Blanche DuBois is an iconic character of the white male American imaginary, a damaged, even pathological figure, whose sexual and emotional pathos drives Tennessee Williams’s A Streetcar Named Desire. The canonical play has been revived on Broadway several times in the last few years, once with Cate Blanchett in a production originally mounted with her Sydney-based theatre company, and once by director Emily Mann with an all-African American cast. Now, Woody Allen enters the Williams arena with his own film adaptation of the play, also starring Blanchett, in Blue Jasmine.
Reconceived as a cross between Streetcar and the Bernie Madoff story, the film chronicles the downfall of “Jasmine” (born Jeanette, the Blanche character), a comfortably clueless member of the 1% whose life begins to unravel when her husband, Hal (Alex Baldwin), is indicted for financial fraud of the Madoff magnitude. Fleeing New York, where former friends now only pity her reduced circumstances, she settles in with her working-class sister, Ginger (Sally Hawkins), in San Francisco. By Jasmine’s standards, Ginger’s apartment on Van Ness is tiny and cramped, but Jasmine proceeds to crowd it even more with her out-sized personality and expectations, disrupting numerous people’s lives with her illusions and narcissism.
Allen uses flashbacks to measure the distance Jasmine has fallen, and to gradually implicate her in her own misfortune. From a millionaire’s life in New York to a one-bedroom flat in San Francisco; from cavorting with the rich to working as a receptionist for a lecherous dentist; from presuming she deserves the luxury she’s been handed to maintaining those illusions, even when she’s precipitated the crisis that dissolves her thoughtless privilege, Allen creates a compelling portrait of a ruined woman.
His adaptation—which uses much of Williams’s plot and some of the play’s dialogue, even as it expands the narrative to include a Madoff-like scheme and a revised story for Ginger (the Stella character)—also emphasizes that Jasmine is nothing but a performance of herself. Where Williams hinted that Blanche had a soul that was corrupted by circumstances both emotional and economic, Allen denies Jasmine a heart. As Stacy, Feminist Spectator 2, remarked, she’s only a series of screens, projecting an image of herself crafted to fit what “white woman” and “wealth” mean on the Upper East Side of contemporary New York.
As a result, where those recent Broadway theatre revivals managed to cook up some empathy for the deluded Blanche, Allen makes it difficult to feel anything but contempt for Jasmine. Blanchett’s completely unvarnished performance is marvelous; it’s rare to see a woman so exposed on screen, and an actor so unconcerned with how she looks. That Blanchett plays against Jasmine’s utter concern with her own surface creates a tension that makes her performance fascinating.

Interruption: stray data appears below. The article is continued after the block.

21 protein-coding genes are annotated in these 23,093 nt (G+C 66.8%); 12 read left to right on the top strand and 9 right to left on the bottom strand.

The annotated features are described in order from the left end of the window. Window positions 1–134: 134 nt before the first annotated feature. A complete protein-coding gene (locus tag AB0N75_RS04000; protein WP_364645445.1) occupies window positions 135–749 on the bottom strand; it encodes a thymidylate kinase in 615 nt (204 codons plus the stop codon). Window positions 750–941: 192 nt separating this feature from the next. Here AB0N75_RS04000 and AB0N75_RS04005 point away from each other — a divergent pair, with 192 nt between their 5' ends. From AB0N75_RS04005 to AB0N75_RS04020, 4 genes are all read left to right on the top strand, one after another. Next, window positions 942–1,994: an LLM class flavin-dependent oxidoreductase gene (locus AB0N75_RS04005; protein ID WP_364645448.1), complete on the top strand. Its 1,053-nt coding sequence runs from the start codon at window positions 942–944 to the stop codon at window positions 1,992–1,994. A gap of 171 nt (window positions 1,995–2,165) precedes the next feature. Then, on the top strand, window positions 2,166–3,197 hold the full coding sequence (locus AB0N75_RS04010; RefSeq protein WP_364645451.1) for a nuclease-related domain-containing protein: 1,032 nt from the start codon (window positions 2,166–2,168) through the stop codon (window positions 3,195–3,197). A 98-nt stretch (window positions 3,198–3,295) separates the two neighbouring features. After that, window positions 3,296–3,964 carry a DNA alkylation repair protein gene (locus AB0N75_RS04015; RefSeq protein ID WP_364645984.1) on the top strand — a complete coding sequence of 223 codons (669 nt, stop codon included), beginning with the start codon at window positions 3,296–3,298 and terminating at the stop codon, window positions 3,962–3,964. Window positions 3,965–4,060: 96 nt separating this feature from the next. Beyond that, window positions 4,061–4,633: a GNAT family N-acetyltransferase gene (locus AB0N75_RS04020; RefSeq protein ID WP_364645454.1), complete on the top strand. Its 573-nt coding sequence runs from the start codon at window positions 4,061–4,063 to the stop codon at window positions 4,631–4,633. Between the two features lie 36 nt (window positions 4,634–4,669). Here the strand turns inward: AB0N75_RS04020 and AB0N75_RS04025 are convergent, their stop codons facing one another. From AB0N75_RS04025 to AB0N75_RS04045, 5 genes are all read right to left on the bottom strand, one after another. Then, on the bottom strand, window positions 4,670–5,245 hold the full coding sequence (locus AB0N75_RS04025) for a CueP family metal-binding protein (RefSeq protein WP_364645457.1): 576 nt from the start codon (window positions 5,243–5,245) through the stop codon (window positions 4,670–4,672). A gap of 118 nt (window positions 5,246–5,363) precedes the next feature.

The rest of the cast, too, is excellent. Hawkins plays Ginger/Stella with confused guilelessness, one moment persuaded by Jasmine’s pretentions that Ginger deserves more from her life, and the next settling in rather happily with the rough-hewn mechanic, Chili (Bobby Cannavale), who adores her. Hawkins captures Ginger’s confusion about how much striving is enough, given that she’s actually content with what she has. Ironically, Hawkins—who’s British—and Blanchett—who’s Australian—play these quintessential American characters with real insight into what they represent about contemporary white American femininity.
Chili serves as the film’s Stanley, the working-class, physically magnetic hero, given a much more lovable, humanized reading by the sweetly sexy Cannavale. Peter Sarsgaard’s Dwight is the upper-middle-class Mitch stand-in with the potential to save Jasmine from herself. With a conveniently deceased wife and a ton of money, Dwight seems the perfect white man on a white horse riding to Jasmine’s rescue. But she can’t stop herself from lying to him about her past, finally, once again, undoing any possibility of future redemption.
Blanchett makes these plot machinations believable, and the combination of Williams’s dialogue with Allen’s (and exchanges that seem improvised, they sound so natural and spontaneous) keeps the film moving along in a literate and compelling way. But as my former colleague, the famed, late theatre historian Oscar Brockett, used to say, “Why this play [read film]? Why now?” The perennial interest in the madwoman (as Sondra Gilbert and Susan Gubar wrote years ago) who’s somehow the exemplar of white femininity; the woman whose agency is warped by a deluded sense of social propriety; the woman with no desire of her own, except for maintaining her own fantasy of herself, from the outside, for others . . . isn’t stereotype shopworn by now?
Blanchett (for whom Oscar buzz has already begun) is terrific and makes the film worth seeing, along with Hawkins, Cannavale, Sarsgaard, and Baldwin as the Madoff figure, Louis C.K., as a man who seduces Ginger without telling her that he’s married, and even Andrew Dice Clay as Ginger’s first husband, Augie, all of whom bring nuance to characters that could be two-dimensional. But it’s too bad we get to see all this good work in such a tired tale.
The Feminist Spectator